Becoming Cary Grant is a beautiful title for an inside Hollywood documentary. It suggests that the person who ultimately became Cary Grant really did need to become him, for the same reason that anyone else would. Namely, that Cary Grant wasn’t quite of planet earth, he was larger than life. But in fact, he was born in 1904 as Archie Leach, a child from a modest background in Bristol, England.

David Thomson, a film critic who speaks throughout the film as an expert on Grant, suggests that the actor could never be placed as being from the UK nor the USA, but rather as a one off unique individual. Even his accent, so utterly distinctive, was unplaceable. The film quotes Grant as saying: ‘Everybody wants to be Cary Grant. Even I want to be Cary Grant’ – which tells you what a remarkable achievement his persona was. It shows him as the classical Hollywood leading man, with A list appeal. As an actor myself, I was excited by the opportunity to gain an insight from this film, as people’s perceptions of acting can be very different from the reality.

Becoming Cary Grant draws on the actor’s unpublished memoir, using his own words, thoughts and feelings, voiced by Jonathan Pryce. And it is using this technique that Kidel discusses Grant’s experiments with LSD in the 1950s. When you first hear that Grant took LSD, the fact stands in such dramatic contrast to his impeccable image – with not a hair out of place. It suggests he had a wild side, that his on-screen persona might have merely been a cover.

However, Grant’s LSD experiences were part of a rigorously supervised experiment in cutting edge psychotherapy in southern California. Grant would take a tab once a week in his therapist’s office, lie on the couch with a cover over him, and hallucinate his way to his subconscious self. He picked his favourite music and lay down for five hours. He found the experience to be frightening, liberating, but ultimately healing, showing how valuable therapy and talking and exploring thoughts and feelings is for mental health, wellbeing and psychotherapy.

The film also traces Grant’s development as an actor, from when he seemed to have no idea what he was doing, to his experiences on the set of The Awful Truth (1937) – where director Leo McCarey used his own persona as a ladies’ man to bring out the essence of the Cary Grant we know today – to his performance in Bringing Up Baby (1938), where Howard Hawks recognised the universal appeal of Grant’s personality. Although it doesn’t explore His Girl Friday (1940), the comedy that saw Grant reach his perfection as a leading man, it is spot-on in recognising that the films he made with Alfred Hitchcock – Suspicion (1941), Notorious (1946), To Catch a Thief (1955), and North by Northwest (1959) – were the making of him as an actor. Hitchcock cast him as a murderer in Suspicion, showing his range as an actor, while, in, Notorious, Grant’s crisp ardour was shot through with haunted longing.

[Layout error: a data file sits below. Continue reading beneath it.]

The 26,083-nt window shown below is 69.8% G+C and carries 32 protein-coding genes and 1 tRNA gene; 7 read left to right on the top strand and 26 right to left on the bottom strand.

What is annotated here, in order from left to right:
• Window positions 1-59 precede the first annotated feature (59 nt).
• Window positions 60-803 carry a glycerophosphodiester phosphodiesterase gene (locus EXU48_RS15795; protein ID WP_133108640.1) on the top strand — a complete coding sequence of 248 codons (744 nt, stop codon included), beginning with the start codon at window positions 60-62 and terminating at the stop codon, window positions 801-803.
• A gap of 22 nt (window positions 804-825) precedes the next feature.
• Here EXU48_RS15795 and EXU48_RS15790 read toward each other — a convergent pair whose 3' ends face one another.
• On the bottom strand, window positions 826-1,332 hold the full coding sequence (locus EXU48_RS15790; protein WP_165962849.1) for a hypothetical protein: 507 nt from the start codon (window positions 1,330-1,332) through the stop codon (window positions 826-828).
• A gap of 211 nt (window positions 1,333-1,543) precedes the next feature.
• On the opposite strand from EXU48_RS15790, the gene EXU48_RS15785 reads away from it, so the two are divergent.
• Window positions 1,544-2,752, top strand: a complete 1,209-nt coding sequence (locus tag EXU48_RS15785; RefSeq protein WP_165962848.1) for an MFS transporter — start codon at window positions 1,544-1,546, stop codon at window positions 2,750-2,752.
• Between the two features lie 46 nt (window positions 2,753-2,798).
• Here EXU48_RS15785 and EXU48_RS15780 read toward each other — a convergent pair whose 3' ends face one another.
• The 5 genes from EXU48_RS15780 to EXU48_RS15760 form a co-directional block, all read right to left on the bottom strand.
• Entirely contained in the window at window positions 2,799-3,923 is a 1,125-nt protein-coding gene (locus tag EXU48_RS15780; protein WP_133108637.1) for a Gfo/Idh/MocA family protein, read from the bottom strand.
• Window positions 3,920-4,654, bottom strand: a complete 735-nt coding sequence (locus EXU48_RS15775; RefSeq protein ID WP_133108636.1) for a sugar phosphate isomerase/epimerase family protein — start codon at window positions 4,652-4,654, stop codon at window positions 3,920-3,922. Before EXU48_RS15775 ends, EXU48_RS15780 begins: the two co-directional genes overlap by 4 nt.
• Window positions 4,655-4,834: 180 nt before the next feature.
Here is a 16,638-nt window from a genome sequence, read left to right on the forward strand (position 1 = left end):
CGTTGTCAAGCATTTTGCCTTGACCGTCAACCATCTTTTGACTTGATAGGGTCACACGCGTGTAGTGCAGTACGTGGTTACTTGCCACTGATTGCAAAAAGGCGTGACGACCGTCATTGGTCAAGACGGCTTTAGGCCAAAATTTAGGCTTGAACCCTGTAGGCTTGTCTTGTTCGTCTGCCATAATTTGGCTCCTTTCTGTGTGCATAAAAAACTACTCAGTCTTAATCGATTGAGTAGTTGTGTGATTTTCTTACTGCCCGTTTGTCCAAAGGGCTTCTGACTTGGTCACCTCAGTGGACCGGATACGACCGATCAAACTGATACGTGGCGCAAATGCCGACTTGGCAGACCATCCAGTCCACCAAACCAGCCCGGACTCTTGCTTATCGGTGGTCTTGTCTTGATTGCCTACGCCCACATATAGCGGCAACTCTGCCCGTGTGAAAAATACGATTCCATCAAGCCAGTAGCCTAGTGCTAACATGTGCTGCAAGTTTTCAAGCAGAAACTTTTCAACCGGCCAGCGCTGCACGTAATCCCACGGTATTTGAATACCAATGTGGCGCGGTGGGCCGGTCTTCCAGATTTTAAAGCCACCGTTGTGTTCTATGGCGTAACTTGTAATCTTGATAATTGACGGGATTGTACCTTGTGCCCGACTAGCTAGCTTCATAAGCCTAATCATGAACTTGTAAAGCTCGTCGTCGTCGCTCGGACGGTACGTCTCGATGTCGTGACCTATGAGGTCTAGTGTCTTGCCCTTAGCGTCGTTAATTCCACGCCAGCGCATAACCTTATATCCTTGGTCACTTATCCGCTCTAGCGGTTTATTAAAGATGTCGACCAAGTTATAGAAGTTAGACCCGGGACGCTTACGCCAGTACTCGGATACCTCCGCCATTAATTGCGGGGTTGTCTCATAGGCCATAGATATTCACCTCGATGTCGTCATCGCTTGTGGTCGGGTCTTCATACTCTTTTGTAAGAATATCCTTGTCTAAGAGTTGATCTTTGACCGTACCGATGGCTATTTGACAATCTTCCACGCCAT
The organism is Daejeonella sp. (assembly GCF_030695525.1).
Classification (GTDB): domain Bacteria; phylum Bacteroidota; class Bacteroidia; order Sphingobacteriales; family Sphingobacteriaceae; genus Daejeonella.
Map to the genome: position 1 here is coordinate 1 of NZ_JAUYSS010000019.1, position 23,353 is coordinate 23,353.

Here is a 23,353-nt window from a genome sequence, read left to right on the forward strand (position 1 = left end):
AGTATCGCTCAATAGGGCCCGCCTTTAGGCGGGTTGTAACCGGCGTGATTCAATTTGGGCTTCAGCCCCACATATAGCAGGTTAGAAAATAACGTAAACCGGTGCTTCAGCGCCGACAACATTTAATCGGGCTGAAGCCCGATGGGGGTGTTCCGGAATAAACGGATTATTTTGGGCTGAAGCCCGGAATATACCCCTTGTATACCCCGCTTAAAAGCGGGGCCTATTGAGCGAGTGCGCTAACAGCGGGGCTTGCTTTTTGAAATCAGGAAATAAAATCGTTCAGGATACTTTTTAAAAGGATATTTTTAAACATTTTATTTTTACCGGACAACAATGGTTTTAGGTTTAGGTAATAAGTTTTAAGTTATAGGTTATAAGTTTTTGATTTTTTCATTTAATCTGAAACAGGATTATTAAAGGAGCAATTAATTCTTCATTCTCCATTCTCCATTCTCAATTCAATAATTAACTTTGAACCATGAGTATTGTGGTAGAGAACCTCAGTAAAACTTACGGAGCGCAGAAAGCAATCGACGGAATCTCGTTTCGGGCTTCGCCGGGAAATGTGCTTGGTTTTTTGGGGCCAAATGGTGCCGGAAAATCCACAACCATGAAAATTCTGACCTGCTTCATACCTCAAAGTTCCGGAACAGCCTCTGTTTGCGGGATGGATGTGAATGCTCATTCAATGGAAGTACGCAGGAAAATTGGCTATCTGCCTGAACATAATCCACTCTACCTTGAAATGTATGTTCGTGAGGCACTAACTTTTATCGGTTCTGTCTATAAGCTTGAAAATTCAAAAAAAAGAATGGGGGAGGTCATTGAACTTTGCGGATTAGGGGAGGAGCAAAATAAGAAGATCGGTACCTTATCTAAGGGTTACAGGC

Becoming Cary Grant argues that the emotions he explores in these roles, to some degree, brought him closer to the “real” Cary Grant. But over and above that, it reveals that he was even more of an actor – both in life and in the movies – than we might otherwise have thought. Explorations into his difficult childhood and relationships with his mother and father show the extent to which adversity played a prominent role in helping him become one of Hollywood’s most successful and talented stars – and an actor that is still admired to this day.

Placing the emphasis on Grant’s therapy also shows how important it is for people to talk about their feelings, no matter what their situation. At one point, he says: ‘If I had paid more attention I might have found contentment in marriage’, an insight that is all the sadder when considered alongside his high-profile struggles with women and love. Living in an era when men sadly did not talk about emotional issues, Grant eventually found relief in his chosen form of therapy – whether we agree with it or not.

Becoming Cary Grant may inspire a new generation of young actors to seek fame and fortune, but it can be hoped that it will encourage men to seek mental health support when they have issues they need to talk about. Later in life, the film shows that Grant is healed through having a daughter of his own to love and care for, something that helped him grow and develop emotionally. Ultimately, it strikes the balance between showcasing his great success, and giving an honest account of who he truly was – or became – in his own words.

by Shirley Hellyar

Shirley is a writer, actor and model, currently writing her first screenplay, and acting as full-time carer for her disabled dad. She has dyslexia, anxiety and depression. She wants to show that with the right help and support anything is possible, and being honest about mental health difficulties is so important in reclaiming who you are.


Book now for Becoming Cary Grant, showing as part of Men’s Mental Health Day at CCA, Glasgow on Sat 14 Oct at 7.30pm. Director Mark Kidel will be in attendance to take part in a Q&A discussion after the screening. Winner of Best Feature Documentary in our International Film Competition.